The tradition of retiring a jersey number has grown over the years, expanding to every major sports league in North America. It’s a homage to athletes who reach an elite level. Some of the most recognizable numbers in pro sports cannot be worn again by a given team, such as Michael Jordan’s 23, retired by the Chicago Bulls and Miami Heat. Other numbers have been retired league-wide, such as Wayne Gretzky’s 99 and Jackie Robinson’s 42.
This has led to great debates about who should have their number retired next. Retired jersey numbers have also become tidbits of trivia for fans to quiz themselves on. This article should be the ultimate tidbit of jersey retirement knowledge.
The practice dates back to 1934 when the very first pro sports team to retire a number was the Toronto Maple Leafs, and the first number was Irvine Wallace “Ace” Bailey’s No. 6.
Bailey was born in Bracebridge, Ontario before leaving to grow up in Toronto. He played junior hockey for St. Mary’s in the Ontario Hockey Association before signing with the Toronto St. Pats (later renamed the Maple Leafs) in 1926.
He was tremendous for the Maple Leafs, scoring 15 goals and 13 assists as a rookie in 1926-27. Two seasons later, he finished first in the NHL in goals and points with 22 and 32. His performance led to a second-place finish in Hart Trophy voting in 1928-29. On teams that included future Hall of Famers Hap Day, King Clancy and Charlie Conacher, Bailey was consistently one of Toronto’s best players.
He led the team in scoring in 1928-29 and 1929-30, and fell just short of the three-peat in 1930-31. The highlight of Bailey’s career was on April 9, 1932 when he scored the Cup-winning goal in Game 3 of the Stanley Cup Final. His goal secured the sweep of the five-game series against the New York Rangers, to win the Cup. It was the only championship of Bailey’s NHL career.
Injury and Retirement
Bailey’s career came to a sudden end on Dec. 12, 1933, when he was hit from behind by Boston Bruins defenceman Eddie Shore. Shore was checked by Clancy of the Maple Leafs and was dazed by the hit. In response, he charged Bailey, thinking he was Clancy. Bailey hit his head on the ice and fractured his skull. His teammate Red Horner knocked out Shore in retaliation. Shore later apologized to Bailey and assured him that the injury was not his intention.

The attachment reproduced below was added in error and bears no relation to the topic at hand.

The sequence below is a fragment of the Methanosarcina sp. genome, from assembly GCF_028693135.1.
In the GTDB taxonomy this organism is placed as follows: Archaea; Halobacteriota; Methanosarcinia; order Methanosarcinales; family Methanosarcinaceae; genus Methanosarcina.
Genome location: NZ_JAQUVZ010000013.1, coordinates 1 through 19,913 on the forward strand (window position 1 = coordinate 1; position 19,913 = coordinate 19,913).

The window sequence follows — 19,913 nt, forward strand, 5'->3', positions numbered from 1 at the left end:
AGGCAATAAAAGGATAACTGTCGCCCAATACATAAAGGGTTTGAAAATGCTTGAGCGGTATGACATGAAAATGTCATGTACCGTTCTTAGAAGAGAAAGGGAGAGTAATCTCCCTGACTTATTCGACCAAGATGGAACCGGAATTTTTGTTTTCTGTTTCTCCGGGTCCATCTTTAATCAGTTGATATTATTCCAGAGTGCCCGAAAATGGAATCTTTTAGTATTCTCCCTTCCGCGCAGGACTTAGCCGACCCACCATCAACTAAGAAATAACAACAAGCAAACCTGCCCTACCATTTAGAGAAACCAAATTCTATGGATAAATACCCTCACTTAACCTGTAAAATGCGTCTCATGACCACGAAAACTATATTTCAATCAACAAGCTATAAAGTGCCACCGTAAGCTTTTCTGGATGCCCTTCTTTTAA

However, the injury ended Bailey’s playing career. The fracture was so severe that some feared he would not survive. He had also suffered cerebral hemorrhaging due to the pressure on his brain and he remained in a coma for ten days (from ‘Maple Leafs: Ace Bailey and the birth of Leafs Nation’ The Star – 12/11/13). He made a full recovery but never played hockey again. He finished his career with 111 goals and 82 assists in 313 games.
An All-Star benefit game was hosted at Maple Leaf Gardens on Feb. 14, 1934, to raise money for Bailey’s family, the first All-Star game held by the NHL 13 years before it became an annual tradition. The game raised $20,909. Bailey and Shore shook hands and embraced at the game to bury the hatchet.
Bailey’s Jersey Retirement
It was during the ceremony at this event that Maple Leafs president Conn Smythe announced that Bailey’s jersey number would be retired, the first time in pro sports. His number 6 was not worn by any Maple Leaf until the 1968-69 season when Ron Ellis wore it at Bailey’s request. Ellis played his final game on Jan. 14, 1981, at which point the No. 6 went back into retirement for good.
Bailey’s was the only retired number for the Maple Leafs until Oct. 17, 1992 when Bill Barilko’s No. 5 joined him and for years, these were the only retired numbers, though others had been honoured. This changed on Oct. 15, 2016, when all of Toronto’s honoured numbers were also retired at a ceremony at Scotiabank Area.
Bailey remained a fixture of the Maple Leafs organization for most of his life. He worked as a timekeeper for the team until 1984 when he was relieved of his duties. He was inducted into the Hockey Hall of Fame in 1975. After battling health problems, Bailey passed away in 1992 at the age of 88. His retired jersey sparked the beginning of a rich sports tradition that continues to be celebrated today.